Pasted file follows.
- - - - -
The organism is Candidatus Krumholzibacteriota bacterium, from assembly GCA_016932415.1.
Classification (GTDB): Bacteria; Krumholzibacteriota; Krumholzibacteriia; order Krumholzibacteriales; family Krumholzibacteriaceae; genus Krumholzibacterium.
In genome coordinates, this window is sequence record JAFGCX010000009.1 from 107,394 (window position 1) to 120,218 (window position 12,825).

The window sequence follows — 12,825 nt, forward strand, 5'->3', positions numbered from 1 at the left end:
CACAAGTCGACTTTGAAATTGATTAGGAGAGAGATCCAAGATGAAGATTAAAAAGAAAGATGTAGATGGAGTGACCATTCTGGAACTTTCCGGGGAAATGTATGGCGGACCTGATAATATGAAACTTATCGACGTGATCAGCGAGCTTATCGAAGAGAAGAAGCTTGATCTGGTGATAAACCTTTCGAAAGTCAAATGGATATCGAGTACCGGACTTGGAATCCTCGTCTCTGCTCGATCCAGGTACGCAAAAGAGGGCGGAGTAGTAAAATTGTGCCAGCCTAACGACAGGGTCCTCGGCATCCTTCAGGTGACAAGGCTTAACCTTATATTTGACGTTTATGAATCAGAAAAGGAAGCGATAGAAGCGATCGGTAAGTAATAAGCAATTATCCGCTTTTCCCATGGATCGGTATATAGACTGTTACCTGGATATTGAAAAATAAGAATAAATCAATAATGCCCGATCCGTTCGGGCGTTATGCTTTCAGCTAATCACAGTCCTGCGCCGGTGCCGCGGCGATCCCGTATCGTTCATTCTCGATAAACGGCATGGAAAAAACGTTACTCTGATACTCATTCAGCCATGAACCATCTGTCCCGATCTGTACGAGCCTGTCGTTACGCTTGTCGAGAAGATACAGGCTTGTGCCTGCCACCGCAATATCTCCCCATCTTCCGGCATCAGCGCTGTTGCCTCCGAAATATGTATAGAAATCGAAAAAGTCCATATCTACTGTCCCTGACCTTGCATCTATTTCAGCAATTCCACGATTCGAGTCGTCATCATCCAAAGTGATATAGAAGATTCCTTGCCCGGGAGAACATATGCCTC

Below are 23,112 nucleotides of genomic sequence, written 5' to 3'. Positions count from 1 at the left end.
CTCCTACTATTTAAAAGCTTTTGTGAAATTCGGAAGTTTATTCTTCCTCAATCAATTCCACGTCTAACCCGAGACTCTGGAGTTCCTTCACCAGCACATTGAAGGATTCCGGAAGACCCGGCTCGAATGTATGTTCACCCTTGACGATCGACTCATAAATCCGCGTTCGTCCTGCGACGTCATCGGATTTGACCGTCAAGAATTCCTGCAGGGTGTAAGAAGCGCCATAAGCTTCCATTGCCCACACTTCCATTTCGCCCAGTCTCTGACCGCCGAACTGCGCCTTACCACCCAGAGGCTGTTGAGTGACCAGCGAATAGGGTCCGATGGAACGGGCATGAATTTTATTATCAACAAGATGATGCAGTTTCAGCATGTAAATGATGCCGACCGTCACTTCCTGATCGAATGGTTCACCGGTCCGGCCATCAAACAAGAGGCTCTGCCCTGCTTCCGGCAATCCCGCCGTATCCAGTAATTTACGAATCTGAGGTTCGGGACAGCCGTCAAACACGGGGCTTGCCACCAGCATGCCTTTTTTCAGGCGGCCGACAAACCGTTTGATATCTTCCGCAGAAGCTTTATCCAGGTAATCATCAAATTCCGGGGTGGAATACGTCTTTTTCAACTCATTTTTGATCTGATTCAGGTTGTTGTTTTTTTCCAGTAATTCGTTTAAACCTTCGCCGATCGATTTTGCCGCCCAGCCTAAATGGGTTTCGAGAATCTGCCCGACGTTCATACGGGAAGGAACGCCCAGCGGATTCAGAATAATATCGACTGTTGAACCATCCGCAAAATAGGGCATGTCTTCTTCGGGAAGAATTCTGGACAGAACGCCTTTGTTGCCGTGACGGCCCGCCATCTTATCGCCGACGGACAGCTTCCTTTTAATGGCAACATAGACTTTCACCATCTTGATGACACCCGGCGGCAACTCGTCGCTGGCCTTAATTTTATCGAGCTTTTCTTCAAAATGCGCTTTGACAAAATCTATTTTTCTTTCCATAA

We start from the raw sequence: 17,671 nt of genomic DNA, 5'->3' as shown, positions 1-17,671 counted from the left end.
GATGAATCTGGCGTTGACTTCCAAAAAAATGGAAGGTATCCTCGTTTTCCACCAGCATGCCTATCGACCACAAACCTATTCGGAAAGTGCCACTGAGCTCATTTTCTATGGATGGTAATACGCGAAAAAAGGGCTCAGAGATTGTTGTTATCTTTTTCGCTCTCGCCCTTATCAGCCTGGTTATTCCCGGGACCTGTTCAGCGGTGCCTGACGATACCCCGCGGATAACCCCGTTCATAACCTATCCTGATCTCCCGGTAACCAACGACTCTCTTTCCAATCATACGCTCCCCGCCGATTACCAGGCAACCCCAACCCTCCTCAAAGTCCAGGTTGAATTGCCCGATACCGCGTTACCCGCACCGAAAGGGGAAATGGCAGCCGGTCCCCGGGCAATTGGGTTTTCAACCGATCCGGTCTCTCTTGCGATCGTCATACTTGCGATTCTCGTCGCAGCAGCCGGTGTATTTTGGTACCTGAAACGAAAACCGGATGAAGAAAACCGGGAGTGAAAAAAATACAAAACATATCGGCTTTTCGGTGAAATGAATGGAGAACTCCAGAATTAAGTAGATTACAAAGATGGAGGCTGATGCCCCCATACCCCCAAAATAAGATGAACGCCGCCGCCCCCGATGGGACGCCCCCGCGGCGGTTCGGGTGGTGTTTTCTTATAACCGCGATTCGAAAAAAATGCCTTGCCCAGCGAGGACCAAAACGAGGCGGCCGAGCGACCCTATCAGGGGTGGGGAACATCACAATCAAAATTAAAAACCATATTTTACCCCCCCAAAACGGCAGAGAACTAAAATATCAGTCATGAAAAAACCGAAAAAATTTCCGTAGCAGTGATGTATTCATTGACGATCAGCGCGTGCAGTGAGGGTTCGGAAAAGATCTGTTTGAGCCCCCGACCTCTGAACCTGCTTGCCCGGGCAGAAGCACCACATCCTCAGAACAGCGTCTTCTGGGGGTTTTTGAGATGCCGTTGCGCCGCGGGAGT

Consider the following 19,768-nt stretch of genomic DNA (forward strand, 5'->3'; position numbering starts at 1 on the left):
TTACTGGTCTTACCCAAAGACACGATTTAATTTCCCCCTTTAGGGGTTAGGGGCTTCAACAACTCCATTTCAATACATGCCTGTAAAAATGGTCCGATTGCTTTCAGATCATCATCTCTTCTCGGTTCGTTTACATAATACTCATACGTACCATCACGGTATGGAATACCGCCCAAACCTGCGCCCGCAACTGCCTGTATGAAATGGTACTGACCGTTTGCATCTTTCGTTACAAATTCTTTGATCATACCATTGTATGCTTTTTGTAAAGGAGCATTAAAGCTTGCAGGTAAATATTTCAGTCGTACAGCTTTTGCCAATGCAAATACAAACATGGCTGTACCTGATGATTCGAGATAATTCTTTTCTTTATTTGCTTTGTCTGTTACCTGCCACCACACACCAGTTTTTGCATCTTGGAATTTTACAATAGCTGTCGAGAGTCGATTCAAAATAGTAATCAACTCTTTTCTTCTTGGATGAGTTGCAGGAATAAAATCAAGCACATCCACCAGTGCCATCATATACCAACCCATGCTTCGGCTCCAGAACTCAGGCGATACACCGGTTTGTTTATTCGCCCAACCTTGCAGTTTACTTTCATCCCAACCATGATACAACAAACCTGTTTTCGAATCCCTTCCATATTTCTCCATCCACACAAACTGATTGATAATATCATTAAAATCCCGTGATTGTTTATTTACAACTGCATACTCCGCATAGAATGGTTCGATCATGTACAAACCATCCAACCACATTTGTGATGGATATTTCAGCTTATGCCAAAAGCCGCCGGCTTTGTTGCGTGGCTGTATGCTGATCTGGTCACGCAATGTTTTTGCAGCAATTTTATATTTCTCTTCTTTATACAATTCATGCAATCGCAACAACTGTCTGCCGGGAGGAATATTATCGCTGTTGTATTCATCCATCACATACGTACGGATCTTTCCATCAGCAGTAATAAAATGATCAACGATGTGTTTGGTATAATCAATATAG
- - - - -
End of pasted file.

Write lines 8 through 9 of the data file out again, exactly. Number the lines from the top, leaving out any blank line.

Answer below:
We start from the raw sequence: 17,671 nt of genomic DNA, 5'->3' as shown, positions 1-17,671 counted from the left end.
GATGAATCTGGCGTTGACTTCCAAAAAAATGGAAGGTATCCTCGTTTTCCACCAGCATGCCTATCGACCACAAACCTATTCGGAAAGTGCCACTGAGCTCATTTTCTATGGATGGTAATACGCGAAAAAAGGGCTCAGAGATTGTTGTTATCTTTTTCGCTCTCGCCCTTATCAGCCTGGTTATTCCCGGGACCTGTTCAGCGGTGCCTGACGATACCCCGCGGATAACCCCGTTCATAACCTATCCTGATCTCCCGGTAACCAACGACTCTCTTTCCAATCATACGCTCCCCGCCGATTACCAGGCAACCCCAACCCTCCTCAAAGTCCAGGTTGAATTGCCCGATACCGCGTTACCCGCACCGAAAGGGGAAATGGCAGCCGGTCCCCGGGCAATTGGGTTTTCAACCGATCCGGTCTCTCTTGCGATCGTCATACTTGCGATTCTCGTCGCAGCAGCCGGTGTATTTTGGTACCTGAAACGAAAACCGGATGAAGAAAACCGGGAGTGAAAAAAATACAAAACATATCGGCTTTTCGGTGAAATGAATGGAGAACTCCAGAATTAAGTAGATTACAAAGATGGAGGCTGATGCCCCCATACCCCCAAAATAAGATGAACGCCGCCGCCCCCGATGGGACGCCCCCGCGGCGGTTCGGGTGGTGTTTTCTTATAACCGCGATTCGAAAAAAATGCCTTGCCCAGCGAGGACCAAAACGAGGCGGCCGAGCGACCCTATCAGGGGTGGGGAACATCACAATCAAAATTAAAAACCATATTTTACCCCCCCAAAACGGCAGAGAACTAAAATATCAGTCATGAAAAAACCGAAAAAATTTCCGTAGCAGTGATGTATTCATTGACGATCAGCGCGTGCAGTGAGGGTTCGGAAAAGATCTGTTTGAGCCCCCGACCTCTGAACCTGCTTGCCCGGGCAGAAGCACCACATCCTCAGAACAGCGTCTTCTGGGGGTTTTTGAGATGCCGTTGCGCCGCGGGAGT